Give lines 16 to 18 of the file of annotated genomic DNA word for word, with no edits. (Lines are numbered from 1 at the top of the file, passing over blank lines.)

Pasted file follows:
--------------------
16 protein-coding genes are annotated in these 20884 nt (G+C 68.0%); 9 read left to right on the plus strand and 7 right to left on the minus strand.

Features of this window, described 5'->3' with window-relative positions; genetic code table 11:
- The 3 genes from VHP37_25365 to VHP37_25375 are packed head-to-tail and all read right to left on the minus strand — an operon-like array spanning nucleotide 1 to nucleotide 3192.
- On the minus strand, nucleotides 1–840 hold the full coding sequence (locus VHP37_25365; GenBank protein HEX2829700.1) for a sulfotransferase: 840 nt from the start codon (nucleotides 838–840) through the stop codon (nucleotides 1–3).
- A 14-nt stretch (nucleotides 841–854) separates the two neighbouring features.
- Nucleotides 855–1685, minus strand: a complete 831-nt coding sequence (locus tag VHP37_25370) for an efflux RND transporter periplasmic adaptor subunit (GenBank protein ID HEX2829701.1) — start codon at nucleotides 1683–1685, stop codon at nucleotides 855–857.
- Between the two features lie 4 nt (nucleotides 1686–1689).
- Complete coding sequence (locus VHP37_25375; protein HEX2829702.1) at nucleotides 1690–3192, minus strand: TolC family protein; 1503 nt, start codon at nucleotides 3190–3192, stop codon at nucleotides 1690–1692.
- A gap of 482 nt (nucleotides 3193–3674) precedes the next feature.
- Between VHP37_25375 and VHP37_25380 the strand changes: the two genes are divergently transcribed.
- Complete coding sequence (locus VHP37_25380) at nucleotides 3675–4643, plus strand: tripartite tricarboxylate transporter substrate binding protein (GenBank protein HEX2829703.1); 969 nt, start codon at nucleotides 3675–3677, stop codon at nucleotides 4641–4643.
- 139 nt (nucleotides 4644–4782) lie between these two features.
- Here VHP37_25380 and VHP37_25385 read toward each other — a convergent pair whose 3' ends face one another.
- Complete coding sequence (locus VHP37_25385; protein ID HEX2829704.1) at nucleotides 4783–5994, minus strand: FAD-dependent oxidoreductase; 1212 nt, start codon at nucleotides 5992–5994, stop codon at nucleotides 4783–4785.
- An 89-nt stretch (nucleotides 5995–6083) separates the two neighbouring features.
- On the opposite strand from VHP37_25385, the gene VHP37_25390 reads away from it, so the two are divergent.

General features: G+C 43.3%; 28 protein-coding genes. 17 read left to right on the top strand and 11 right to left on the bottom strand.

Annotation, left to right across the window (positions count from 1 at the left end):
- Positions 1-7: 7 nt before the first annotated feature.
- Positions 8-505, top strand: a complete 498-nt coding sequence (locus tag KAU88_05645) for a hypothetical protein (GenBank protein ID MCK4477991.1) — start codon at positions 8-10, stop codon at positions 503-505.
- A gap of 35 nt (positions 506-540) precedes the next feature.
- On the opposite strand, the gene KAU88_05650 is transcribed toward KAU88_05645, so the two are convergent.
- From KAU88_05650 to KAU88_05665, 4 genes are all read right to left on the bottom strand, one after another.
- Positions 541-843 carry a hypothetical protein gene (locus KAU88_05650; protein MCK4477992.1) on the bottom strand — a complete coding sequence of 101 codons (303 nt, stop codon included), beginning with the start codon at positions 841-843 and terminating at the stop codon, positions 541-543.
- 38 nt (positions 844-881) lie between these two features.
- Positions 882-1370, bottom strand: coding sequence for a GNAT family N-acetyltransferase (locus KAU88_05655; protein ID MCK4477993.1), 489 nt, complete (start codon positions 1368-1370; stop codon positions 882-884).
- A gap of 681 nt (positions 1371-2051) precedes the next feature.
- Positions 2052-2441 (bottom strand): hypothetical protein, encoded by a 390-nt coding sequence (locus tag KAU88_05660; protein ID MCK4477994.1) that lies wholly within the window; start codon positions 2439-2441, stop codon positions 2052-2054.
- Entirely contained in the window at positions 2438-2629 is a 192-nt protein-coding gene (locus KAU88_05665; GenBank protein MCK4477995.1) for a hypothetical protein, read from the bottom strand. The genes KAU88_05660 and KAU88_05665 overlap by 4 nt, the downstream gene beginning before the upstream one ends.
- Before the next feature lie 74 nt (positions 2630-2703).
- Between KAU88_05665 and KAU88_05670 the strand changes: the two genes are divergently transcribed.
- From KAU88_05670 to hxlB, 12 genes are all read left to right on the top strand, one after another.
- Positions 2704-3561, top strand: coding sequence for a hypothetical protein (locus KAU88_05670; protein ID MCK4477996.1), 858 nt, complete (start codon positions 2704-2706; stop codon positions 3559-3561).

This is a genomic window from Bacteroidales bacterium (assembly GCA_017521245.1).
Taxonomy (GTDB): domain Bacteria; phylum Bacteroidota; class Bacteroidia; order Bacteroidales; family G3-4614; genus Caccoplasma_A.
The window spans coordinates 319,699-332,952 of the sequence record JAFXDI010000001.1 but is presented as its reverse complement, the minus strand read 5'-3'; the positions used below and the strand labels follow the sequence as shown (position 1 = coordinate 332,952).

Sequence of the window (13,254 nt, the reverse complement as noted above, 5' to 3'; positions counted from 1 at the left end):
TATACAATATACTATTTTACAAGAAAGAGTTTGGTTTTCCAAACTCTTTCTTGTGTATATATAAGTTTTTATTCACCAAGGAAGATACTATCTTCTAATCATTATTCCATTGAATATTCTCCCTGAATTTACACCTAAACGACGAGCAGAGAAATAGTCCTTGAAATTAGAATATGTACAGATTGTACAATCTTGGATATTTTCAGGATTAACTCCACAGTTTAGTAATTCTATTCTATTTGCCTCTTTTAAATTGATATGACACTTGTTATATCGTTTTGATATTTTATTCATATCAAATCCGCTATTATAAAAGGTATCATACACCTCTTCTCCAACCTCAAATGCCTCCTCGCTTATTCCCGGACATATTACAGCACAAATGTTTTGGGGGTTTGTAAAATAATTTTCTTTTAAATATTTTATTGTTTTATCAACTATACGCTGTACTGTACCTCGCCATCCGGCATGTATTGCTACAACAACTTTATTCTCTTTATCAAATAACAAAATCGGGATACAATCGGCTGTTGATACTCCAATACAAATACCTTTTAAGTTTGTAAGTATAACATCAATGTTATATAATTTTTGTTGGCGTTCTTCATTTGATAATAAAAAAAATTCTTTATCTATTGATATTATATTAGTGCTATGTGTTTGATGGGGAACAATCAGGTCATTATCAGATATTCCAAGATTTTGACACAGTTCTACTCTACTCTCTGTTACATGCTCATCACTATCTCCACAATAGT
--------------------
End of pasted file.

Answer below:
- On the opposite strand from VHP37_25385, the gene VHP37_25390 reads away from it, so the two are divergent.

General features: G+C 43.3%; 28 protein-coding genes. 17 read left to right on the top strand and 11 right to left on the bottom strand.

Annotation, left to right across the window (positions count from 1 at the left end):